Figure 8 illustrates the results of the parametric analysis generated for temperature varying between 10–65° C. Numerous regions in the world are known to experience apparent temperature values as high as 40 degrees Celsius. In some middle east countries such as, Iraq and Kuwait, the temperature is reported to go beyond even 53 ° C (46), which makes the consideration of concrete carbonation at high temperatures noteworthy. Another reason for the interest in studying carbonation in relatively high temperatures is due to the fact that high temperatures are used as an important experimental condition in “accelerated” carbonation tests. Hence, the selected range of temperature was decided to be used in the parametric analysis. For this analysis in figure 6, the constant cement content of 300 kg/m3, 0.51 w/ratio, 65% relative humidity and 0.03% CO2 content values were used. In Figure 8, the increase in temperature is observed to yield in increased carbonation depth. This behavior could be due to the increased solubility of CO2 gas that is expected at higher temperatures, facilitating the carbonation action in two phases: diffusion of CO2 and reduction in moisture content which enables gaseous diffusion and increased diffusivity, as also explained in detail in the previous literature (1). The increasing carbonation depth tendencies in figure 8 plotted for each age in this study could be fitted with polynomial trend lines of different degrees, depending on the age, when temperature was considered up to 65° C. Liu et al. (32) has reported linear behavior of temperature effect on increasing carbonation depth in their study in which temperature value was extended only up to 30° C. Hence, extending temperature values to include the cases of accelerated carbonation as done in this study, provided further insights on the changing manner in the progress of carbonation in concrete, which could be critical consideration for researchers aiming to quantify carbonation depth in distinctive studies.

Figures 9 and 10 demonstrate the effect of varying relative humidity (RH) and water/binder ratio respectively, on the concrete carbonation depth at the ages of 90, 180, 365, 545 and 730 days. In Figure 9, up to 75 % of RH, the carbonation depth increases as the RH increases. Further increase in RH as observed to cause a decrease in the depth carbonation. This trend is observed to become more evident mainly at later ages of the concrete. Experimental studies in the literature (32) describe a similar tendency that they observed and suggested that it might be experienced due to saturation in the pore spaces within the microstructure. The RH value that yielded the highest carbonation depth is observed to be around 75%, which is close to the value reported in (40). Polynomial trend lines of second and third degrees were used for defining the tendencies of carbonation depth progress in 180 and 730 days, respectively. In their experimental study, Liu et al. (2019) (32) also reports a polynomial tendency of carbonation depth increase with around 70% relative humidity being the value yielding maximum carbonation depth. Hence, the model proposed in this study is observed to provide reliable information on the carbonation depth evolution with respected to relative humidity, since the results obtained are greatly in harmony with independent experimental concrete carbonation studies.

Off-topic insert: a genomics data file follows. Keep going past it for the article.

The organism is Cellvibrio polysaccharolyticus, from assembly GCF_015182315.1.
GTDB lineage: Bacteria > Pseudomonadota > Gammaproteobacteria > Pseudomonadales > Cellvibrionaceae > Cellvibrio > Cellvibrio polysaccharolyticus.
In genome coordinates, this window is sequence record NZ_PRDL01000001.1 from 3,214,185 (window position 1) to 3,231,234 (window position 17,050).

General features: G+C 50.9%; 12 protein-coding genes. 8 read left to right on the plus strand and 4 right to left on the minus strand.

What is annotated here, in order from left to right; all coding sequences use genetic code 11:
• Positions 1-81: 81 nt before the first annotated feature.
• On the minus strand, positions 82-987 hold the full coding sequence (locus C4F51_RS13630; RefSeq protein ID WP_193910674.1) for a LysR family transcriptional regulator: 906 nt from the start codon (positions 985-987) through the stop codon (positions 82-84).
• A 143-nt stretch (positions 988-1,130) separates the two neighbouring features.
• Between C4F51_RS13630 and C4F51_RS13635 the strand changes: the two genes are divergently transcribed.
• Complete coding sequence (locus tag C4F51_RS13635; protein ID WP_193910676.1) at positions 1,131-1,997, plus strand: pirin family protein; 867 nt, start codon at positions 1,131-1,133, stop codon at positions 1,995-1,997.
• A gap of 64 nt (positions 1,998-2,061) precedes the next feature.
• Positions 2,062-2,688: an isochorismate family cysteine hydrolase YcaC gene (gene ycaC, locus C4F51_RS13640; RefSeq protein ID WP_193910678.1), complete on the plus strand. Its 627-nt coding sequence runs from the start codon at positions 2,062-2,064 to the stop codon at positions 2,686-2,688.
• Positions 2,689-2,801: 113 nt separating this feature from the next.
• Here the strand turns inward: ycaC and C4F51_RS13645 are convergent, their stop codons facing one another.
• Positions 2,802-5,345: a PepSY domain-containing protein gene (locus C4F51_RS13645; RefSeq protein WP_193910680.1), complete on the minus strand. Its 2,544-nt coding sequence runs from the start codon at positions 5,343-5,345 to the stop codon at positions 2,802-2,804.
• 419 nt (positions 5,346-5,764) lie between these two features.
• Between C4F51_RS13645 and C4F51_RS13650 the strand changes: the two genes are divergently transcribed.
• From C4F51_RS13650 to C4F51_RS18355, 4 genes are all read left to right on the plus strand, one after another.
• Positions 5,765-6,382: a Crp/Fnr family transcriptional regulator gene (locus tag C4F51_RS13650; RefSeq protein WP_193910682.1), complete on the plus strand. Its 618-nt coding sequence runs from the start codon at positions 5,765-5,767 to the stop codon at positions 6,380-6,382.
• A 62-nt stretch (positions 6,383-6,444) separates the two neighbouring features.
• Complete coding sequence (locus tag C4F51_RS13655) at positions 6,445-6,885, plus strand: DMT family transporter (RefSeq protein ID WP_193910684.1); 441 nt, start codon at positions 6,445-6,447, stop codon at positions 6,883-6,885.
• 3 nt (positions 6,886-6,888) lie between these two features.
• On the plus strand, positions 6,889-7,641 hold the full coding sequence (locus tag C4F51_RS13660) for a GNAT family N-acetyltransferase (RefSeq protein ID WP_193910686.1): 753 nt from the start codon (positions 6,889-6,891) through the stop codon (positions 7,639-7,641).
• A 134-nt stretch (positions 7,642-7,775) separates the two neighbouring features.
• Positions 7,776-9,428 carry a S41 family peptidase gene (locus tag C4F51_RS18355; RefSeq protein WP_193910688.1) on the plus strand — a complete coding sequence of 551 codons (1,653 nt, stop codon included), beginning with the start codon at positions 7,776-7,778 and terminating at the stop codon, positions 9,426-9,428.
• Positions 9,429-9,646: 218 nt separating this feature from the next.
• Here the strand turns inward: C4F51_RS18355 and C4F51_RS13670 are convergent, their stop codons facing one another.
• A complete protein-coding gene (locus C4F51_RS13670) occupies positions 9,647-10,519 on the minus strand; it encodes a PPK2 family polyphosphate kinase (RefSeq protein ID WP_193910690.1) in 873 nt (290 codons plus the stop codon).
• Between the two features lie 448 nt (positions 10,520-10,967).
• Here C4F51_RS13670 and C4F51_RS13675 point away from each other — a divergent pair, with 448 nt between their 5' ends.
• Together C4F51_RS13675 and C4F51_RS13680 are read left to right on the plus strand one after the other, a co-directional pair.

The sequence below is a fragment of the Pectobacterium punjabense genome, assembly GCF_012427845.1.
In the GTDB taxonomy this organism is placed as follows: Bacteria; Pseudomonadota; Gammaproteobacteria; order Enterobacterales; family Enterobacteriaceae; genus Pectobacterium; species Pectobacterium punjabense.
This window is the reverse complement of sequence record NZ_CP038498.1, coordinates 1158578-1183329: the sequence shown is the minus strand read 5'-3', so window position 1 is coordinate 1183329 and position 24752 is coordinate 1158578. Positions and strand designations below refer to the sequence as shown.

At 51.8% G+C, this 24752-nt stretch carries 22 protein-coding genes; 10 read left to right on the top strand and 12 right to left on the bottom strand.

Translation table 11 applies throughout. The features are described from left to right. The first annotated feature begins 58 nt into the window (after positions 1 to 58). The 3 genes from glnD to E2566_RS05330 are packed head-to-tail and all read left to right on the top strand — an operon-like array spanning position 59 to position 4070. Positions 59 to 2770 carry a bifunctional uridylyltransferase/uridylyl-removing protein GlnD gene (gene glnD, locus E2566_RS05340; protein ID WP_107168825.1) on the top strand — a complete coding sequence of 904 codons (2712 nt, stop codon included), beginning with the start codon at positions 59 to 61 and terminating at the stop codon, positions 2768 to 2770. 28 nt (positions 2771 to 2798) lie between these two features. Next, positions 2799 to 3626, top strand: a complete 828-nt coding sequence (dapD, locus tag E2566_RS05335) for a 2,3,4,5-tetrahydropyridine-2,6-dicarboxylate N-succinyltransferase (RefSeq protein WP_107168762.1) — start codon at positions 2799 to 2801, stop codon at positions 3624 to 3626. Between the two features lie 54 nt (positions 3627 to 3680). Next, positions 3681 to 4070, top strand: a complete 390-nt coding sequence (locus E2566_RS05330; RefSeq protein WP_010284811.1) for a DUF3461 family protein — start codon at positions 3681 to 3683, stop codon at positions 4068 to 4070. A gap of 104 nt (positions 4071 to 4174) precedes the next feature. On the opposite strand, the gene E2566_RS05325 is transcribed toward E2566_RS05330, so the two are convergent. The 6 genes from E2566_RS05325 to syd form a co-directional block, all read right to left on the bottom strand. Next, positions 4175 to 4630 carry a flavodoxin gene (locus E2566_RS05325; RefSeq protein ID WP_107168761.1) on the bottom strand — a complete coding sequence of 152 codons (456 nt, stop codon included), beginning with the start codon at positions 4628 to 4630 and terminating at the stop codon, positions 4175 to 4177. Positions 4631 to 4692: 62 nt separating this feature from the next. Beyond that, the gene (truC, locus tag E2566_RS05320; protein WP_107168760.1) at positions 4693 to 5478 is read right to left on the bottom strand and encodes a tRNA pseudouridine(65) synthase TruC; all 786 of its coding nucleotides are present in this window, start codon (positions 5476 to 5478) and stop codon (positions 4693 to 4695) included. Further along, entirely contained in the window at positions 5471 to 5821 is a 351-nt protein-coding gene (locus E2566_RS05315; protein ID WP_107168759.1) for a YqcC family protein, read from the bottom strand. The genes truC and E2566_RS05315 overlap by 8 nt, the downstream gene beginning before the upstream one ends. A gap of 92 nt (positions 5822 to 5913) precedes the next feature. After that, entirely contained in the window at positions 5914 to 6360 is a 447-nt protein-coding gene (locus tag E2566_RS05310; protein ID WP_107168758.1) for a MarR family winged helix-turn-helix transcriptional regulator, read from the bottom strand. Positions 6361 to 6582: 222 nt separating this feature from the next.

Figure 9. Effect of relative humidity on carbonation.


Figure 10. Effect of water/binder ratio on carbonation.


Fig 10 shows that an increase in the water/binder ratio yields in an increase in the carbonation depth of concrete. The increase in carbonation depth could be defined with a polynomial trend as shown in figure 10 in this study. Katz et al. (43) also reports a very clear increase in concrete carbonation with the increasing w/c ratio, without suggesting a fitted trend for the increase that they have observed. Other concrete carbonation experimental studies (47) also report increasing concrete carbonation as a result of increased water/cement ratios used in the concrete mixes. Increased water/binder ratio is known to yield increased porosity and permeability; hence, carbonation attack may progress more through the concrete.